The Sumerians used mud bricks to decorative ends, not only with the quintessential niched-and-buttressed façade (established in the 4th millennium BC) but also with arches and domes.
By the 2nd half of the third millennium, vaulting (radial, pitched-brick and corbeled) had been established. Delougas (1967) mentions the implantation of an arch, made by stacking flat-laid bricks to the spring of the arch, then placing bricks with their lengths parallel to the thickness of the wall.
Sometimes the first bricks after the spring were made with voussoirs (specially-made wedged-shaped bricks) while toward the center invariably normal bricks were used.
Arches were often asymmetrical, an indication that wooden centering was not used to support their construction.
However, their broad arc fitted well over the outer curve of a man's slightly bent arm -- perhaps the mason built up part of the curve over one arm, holding them in place with his arm, then bringing the arch further. The spring line on the side of the broader curve was usually lower than that one the other side.
The quoin itself on the broader spring line was flat-stacked to a lower point, indicating the irregularity was intentional and part of the building process. Across the the top of the arch was a course or two of flat bricks, followed by the traditional lay thereafter.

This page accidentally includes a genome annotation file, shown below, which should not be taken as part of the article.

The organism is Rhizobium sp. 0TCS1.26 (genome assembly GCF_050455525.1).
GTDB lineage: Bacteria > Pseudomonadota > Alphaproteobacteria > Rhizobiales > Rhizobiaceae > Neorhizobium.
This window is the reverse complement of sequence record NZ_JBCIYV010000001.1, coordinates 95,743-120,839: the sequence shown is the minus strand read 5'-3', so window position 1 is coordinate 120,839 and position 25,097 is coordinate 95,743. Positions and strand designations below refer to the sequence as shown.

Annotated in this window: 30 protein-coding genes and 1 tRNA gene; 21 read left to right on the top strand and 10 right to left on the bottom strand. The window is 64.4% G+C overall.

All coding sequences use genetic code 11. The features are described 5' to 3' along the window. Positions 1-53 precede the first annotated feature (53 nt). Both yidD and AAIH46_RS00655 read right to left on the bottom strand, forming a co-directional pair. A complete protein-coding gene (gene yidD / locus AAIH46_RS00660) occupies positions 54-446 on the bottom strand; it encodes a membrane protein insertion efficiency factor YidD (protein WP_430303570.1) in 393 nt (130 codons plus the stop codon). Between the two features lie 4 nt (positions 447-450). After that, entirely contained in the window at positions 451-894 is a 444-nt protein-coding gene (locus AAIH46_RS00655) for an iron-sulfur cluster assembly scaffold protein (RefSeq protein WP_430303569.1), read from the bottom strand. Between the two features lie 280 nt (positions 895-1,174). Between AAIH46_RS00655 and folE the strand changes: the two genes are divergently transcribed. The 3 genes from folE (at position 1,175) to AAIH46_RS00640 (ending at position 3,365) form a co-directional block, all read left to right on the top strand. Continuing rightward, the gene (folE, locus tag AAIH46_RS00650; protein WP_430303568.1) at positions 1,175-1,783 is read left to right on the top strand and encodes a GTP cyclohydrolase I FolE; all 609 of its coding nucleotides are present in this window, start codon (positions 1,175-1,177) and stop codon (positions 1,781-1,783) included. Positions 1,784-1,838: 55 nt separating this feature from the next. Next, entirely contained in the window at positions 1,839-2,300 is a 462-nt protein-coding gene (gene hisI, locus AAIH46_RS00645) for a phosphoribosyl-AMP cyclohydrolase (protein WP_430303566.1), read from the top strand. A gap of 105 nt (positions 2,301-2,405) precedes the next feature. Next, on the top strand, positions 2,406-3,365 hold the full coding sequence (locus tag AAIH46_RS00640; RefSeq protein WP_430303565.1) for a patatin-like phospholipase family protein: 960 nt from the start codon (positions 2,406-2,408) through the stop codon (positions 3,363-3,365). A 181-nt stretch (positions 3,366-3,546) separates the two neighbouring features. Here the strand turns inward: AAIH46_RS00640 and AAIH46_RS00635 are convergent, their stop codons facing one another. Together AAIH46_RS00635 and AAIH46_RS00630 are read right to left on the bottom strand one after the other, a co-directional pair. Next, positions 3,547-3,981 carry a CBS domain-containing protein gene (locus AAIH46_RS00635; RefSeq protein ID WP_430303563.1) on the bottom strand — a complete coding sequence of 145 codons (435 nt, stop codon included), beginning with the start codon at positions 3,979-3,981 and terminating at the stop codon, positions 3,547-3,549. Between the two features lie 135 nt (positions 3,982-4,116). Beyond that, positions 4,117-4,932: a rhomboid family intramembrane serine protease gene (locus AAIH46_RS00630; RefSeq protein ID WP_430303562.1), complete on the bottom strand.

Pitched-brick vaulting was often enacted by local masons since it did not require wooden centering, as described by Oates (1990).
Successive rings were laid with their edges cross the long axis of the wall, each ring included at a slight angle to its predecessor. In this way, the rings support each other and timber is unnecessary.
When the rings meet in the middle, the gap in the crown of the vault is filled with ring segments of diminishing size until a small hole remains that can be filled with brick fragments.
There were different types of wall surface decoration.
The cheapest and easiest was to impress patterns into a play, a technique not attested archaeologically but supported by ethnographic evidence. More costly was to implement frescoing, which has rarely survived to leave archaeological evidence, but which is well attested at the Uruk era tripartite temple at Tell Uqair.
Clay cone decoration was the most prestigious. It was a distinctly Sumerian technique found in the Uruk era and typified by the Mosaic Temple in the Eanna precinct: the use of colored cones, arranged in geometric patterns and stuck into the thick plaster of a façade. Other techniques were to inlay displays of wealth into plaster, such as the intricate gold leaf and semiprecious stones at the Royal Tombs at Ur.
From a house at the citadel in هه ولير Hawler in كوردستان Kurdistan العراق Iraq, an example of an arch and also impression decoration in plaster. Note alley drain in background. Image © L M Clancy, 2010.